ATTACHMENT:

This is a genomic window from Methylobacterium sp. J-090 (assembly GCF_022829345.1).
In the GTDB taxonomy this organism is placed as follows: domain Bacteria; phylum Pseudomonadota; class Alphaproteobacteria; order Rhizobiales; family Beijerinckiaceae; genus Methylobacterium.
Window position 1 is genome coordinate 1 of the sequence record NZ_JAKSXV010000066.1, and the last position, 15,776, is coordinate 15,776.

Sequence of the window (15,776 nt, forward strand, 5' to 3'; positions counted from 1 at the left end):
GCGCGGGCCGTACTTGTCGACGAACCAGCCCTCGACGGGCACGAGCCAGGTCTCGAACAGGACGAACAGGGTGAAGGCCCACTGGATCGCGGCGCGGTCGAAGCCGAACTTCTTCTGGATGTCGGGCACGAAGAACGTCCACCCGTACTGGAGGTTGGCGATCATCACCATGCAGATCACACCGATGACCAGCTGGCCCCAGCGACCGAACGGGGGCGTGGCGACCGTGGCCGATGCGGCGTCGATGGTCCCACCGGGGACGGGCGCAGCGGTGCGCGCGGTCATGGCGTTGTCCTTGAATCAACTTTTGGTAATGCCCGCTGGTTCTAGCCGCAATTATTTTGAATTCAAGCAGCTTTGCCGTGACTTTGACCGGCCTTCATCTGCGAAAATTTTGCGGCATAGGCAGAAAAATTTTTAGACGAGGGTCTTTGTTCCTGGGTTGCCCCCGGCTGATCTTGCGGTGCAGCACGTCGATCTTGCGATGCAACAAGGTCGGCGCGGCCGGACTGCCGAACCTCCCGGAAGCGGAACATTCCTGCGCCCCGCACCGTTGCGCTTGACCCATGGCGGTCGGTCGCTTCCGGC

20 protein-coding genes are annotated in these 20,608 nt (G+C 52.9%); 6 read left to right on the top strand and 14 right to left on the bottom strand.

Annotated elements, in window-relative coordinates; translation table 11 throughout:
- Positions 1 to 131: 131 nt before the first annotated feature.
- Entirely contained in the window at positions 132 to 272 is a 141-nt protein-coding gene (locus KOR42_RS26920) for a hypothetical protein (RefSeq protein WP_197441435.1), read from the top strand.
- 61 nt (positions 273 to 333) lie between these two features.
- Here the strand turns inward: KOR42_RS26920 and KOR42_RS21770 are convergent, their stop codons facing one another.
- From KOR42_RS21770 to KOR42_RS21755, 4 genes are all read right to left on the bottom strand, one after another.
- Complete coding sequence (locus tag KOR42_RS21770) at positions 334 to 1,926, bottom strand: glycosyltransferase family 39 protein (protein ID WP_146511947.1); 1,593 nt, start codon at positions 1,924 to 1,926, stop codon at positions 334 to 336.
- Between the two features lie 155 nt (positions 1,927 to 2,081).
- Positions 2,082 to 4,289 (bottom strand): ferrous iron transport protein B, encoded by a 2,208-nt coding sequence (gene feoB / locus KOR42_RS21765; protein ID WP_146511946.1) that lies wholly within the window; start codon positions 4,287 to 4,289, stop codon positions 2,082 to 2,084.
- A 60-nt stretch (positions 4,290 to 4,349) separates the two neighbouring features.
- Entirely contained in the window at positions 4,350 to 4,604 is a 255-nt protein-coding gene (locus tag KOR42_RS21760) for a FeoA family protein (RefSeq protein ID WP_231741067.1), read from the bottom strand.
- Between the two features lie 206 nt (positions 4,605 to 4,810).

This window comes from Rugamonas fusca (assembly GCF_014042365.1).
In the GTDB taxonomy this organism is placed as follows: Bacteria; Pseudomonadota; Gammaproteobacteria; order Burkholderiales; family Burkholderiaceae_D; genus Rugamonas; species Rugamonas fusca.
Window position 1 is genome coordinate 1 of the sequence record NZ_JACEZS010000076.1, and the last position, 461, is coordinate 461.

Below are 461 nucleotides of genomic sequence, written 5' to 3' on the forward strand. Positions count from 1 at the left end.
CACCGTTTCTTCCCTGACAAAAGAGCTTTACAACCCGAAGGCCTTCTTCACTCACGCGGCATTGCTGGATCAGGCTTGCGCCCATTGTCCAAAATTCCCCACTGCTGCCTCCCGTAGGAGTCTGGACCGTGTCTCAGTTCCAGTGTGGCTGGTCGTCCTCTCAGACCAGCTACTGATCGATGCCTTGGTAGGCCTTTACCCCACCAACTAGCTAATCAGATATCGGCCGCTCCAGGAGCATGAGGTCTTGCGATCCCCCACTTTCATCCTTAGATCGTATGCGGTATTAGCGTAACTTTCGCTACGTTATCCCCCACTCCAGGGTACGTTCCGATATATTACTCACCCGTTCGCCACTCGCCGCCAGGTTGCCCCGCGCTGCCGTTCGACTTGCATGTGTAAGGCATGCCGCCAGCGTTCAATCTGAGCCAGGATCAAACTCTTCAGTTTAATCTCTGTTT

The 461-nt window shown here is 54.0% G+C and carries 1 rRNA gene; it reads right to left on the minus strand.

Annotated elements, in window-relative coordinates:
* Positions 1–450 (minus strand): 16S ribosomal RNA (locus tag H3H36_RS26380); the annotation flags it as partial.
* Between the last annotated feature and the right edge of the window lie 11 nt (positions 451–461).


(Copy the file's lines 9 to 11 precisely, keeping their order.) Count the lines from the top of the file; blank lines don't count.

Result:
- Entirely contained in the window at positions 132 to 272 is a 141-nt protein-coding gene (locus KOR42_RS26920) for a hypothetical protein (RefSeq protein WP_197441435.1), read from the top strand.
- 61 nt (positions 273 to 333) lie between these two features.
- Here the strand turns inward: KOR42_RS26920 and KOR42_RS21770 are convergent, their stop codons facing one another.